Social inequalities in accessing open government data

Some governments are providing more open data. But, this may not be enough as citizens don’t necessarily have equal access to the data or abilities to interpret the information:

At least 16 nations have major open data initiatives; in many more, pressure is building for them to follow suit. The US has posted nearly 400,000 data sets at, and organizations like the Sunlight Foundation and are finding compelling ways to use public data—like linking political contributions to political actions. It’s the kind of thing that seems to prove Louis Brandeis’ famous comment: “Sunlight is said to be the best of disinfectants.” But transparency alone is not a panacea, and it may even have a few nasty side effects. Take the case of the Bhoomi Project, an ambitious effort by the southern Indian state of Karnataka to digitize some 20 million land titles, making them more accessible. It was supposed to be a shining example of e-governance: open data that would benefit everyone and bring new efficiencies to the world’s largest democracy. Instead, the portal proved a boon to corporations and the wealthy, who hired lawyers and predatory land agents to challenge titles, hunt for errors in documentation, exploit gaps in records, identify targets for bribery, and snap up property. An initiative that was intended to level the playing field for small landholders ended up penalizing them; bribery costs and processing time actually increased.

A level playing field doesn’t mean much if you don’t know the rules or have the right sporting equipment. Uploading a million documents to the Internet doesn’t help people who don’t know how to sift through them. Michael Gurstein, a community informatics expert in Vancouver, British Columbia, has dubbed this problem the data divide. Indeed, a recent study on the use of open government data in Great Britain points out that most of the people using the information are already data sophisticates. The less sophisticated often don’t even know it’s there.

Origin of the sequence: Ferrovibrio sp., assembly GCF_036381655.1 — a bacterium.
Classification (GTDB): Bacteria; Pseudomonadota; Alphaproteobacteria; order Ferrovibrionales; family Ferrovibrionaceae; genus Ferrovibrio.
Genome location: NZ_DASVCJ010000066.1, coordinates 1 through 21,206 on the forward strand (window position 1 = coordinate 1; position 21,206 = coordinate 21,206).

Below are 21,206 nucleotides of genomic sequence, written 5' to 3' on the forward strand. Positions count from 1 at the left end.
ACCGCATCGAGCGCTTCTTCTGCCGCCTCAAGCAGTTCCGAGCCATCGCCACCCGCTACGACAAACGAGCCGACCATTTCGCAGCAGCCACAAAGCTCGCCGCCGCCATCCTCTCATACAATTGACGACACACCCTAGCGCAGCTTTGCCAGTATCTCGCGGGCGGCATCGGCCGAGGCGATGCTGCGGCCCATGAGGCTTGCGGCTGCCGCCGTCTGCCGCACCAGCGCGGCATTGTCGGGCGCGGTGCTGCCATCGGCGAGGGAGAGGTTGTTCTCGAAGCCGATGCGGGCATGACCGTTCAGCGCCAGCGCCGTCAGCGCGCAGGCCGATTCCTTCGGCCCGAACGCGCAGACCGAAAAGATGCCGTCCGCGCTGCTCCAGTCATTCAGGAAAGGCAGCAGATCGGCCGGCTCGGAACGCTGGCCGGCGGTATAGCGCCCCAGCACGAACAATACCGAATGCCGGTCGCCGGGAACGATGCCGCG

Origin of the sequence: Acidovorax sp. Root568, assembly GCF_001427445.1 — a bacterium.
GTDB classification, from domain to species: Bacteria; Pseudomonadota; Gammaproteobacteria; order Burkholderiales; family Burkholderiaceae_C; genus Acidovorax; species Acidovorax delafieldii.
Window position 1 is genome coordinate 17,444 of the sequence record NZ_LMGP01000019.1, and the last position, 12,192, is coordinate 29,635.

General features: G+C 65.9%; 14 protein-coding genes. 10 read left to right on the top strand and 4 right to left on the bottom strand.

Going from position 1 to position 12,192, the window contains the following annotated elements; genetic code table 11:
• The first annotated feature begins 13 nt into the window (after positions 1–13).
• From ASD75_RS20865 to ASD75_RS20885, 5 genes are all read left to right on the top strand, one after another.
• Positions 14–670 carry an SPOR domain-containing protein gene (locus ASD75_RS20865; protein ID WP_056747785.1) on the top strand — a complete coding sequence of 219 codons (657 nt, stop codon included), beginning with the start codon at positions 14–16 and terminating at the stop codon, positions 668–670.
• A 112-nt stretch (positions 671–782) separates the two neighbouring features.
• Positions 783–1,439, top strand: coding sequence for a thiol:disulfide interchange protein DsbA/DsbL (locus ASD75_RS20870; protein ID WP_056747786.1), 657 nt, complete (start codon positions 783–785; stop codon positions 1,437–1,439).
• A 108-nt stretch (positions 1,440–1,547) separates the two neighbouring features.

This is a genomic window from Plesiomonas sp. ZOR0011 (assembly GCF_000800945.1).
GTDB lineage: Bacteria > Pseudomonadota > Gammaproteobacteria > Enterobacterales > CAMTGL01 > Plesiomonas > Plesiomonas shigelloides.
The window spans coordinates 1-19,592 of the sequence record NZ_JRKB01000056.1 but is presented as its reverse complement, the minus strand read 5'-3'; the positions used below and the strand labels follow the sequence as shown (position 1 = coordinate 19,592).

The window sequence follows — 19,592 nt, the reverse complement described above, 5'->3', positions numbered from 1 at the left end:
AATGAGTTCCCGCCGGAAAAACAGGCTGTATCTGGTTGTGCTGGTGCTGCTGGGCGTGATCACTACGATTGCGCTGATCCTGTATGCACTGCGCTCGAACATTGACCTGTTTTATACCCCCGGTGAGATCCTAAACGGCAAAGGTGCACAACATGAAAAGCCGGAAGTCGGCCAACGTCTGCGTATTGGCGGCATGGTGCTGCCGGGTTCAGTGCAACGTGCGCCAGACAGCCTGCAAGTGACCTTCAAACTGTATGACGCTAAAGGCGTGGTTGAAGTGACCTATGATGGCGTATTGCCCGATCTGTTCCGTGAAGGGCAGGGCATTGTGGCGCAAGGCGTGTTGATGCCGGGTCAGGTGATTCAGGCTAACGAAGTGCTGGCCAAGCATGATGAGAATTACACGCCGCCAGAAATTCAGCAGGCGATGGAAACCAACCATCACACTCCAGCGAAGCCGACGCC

This touches on two issues of social inequality that are not discussed as much as they might be. First, not everyone has consistent access to the internet. It may be a necessity for the younger generations but for example, there are still problems in doing web surveys because internet users are not a representative cross-sample of the US population. Making the data available on the internet would make it available to more users but not necessarily all users. This ties in with some earlier thoughts I’ve had about whether internet access will become a de facto or defined human right in the future.

Second, not everyone knows where the open data is or how to go through it. Government information dumps require sorting through and some time to figure out what is going on. There may or may not be a guide through the information. As someone who has worked with some large sociological datasets, it always takes some time to become acclimated with the files and data before one can begin an analysis. This should legitimately become part of a college education: some training in how to sort through information and common databases. If we get to a point where the average informed citizen needs to be able to sort through government information online, wouldn’t this be a basic skill that all need to be taught? As the commentator suggests, the trained and sophisticated can take advantage of this data while the average citizen may be left behind.

The idea of having more open government information should cause us to think about how the internet might help close the gap between people (though I don’t hold any utopian expectations about this) rather than sustain or exacerbate social inequalities.

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